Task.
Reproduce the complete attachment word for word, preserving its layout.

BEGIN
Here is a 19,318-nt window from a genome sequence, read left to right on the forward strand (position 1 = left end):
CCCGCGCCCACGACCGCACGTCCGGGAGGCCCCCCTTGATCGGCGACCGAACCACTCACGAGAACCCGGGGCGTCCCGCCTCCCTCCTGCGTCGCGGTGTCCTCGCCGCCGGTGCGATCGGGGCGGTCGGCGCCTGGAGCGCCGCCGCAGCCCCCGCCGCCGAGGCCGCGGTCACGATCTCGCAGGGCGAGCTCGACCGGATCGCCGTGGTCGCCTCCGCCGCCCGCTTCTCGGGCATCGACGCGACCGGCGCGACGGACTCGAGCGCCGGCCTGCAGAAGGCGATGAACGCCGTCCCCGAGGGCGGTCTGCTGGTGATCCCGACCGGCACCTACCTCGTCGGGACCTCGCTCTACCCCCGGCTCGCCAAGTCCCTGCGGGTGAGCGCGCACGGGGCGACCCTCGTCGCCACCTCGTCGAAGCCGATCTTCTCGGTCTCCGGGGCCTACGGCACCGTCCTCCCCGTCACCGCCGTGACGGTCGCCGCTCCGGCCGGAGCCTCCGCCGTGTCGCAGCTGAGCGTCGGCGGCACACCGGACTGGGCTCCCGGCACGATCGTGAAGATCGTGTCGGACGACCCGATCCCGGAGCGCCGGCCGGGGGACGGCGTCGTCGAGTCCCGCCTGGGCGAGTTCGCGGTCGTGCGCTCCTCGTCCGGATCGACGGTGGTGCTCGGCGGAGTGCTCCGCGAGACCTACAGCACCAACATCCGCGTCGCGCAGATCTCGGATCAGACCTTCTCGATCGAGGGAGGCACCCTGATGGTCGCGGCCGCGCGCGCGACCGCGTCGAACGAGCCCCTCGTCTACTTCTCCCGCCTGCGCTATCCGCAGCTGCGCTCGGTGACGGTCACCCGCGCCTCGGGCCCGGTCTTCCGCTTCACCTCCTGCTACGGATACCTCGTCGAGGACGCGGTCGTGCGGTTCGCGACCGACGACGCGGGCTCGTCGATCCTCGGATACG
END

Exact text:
Here is a 19,318-nt window from a genome sequence, read left to right on the forward strand (position 1 = left end):
CCCGCGCCCACGACCGCACGTCCGGGAGGCCCCCCTTGATCGGCGACCGAACCACTCACGAGAACCCGGGGCGTCCCGCCTCCCTCCTGCGTCGCGGTGTCCTCGCCGCCGGTGCGATCGGGGCGGTCGGCGCCTGGAGCGCCGCCGCAGCCCCCGCCGCCGAGGCCGCGGTCACGATCTCGCAGGGCGAGCTCGACCGGATCGCCGTGGTCGCCTCCGCCGCCCGCTTCTCGGGCATCGACGCGACCGGCGCGACGGACTCGAGCGCCGGCCTGCAGAAGGCGATGAACGCCGTCCCCGAGGGCGGTCTGCTGGTGATCCCGACCGGCACCTACCTCGTCGGGACCTCGCTCTACCCCCGGCTCGCCAAGTCCCTGCGGGTGAGCGCGCACGGGGCGACCCTCGTCGCCACCTCGTCGAAGCCGATCTTCTCGGTCTCCGGGGCCTACGGCACCGTCCTCCCCGTCACCGCCGTGACGGTCGCCGCTCCGGCCGGAGCCTCCGCCGTGTCGCAGCTGAGCGTCGGCGGCACACCGGACTGGGCTCCCGGCACGATCGTGAAGATCGTGTCGGACGACCCGATCCCGGAGCGCCGGCCGGGGGACGGCGTCGTCGAGTCCCGCCTGGGCGAGTTCGCGGTCGTGCGCTCCTCGTCCGGATCGACGGTGGTGCTCGGCGGAGTGCTCCGCGAGACCTACAGCACCAACATCCGCGTCGCGCAGATCTCGGATCAGACCTTCTCGATCGAGGGAGGCACCCTGATGGTCGCGGCCGCGCGCGCGACCGCGTCGAACGAGCCCCTCGTCTACTTCTCCCGCCTGCGCTATCCGCAGCTGCGCTCGGTGACGGTCACCCGCGCCTCGGGCCCGGTCTTCCGCTTCACCTCCTGCTACGGATACCTCGTCGAGGACGCGGTCGTGCGGTTCGCGACCGACGACGCGGGCTCGTCGATCCTCGGATACG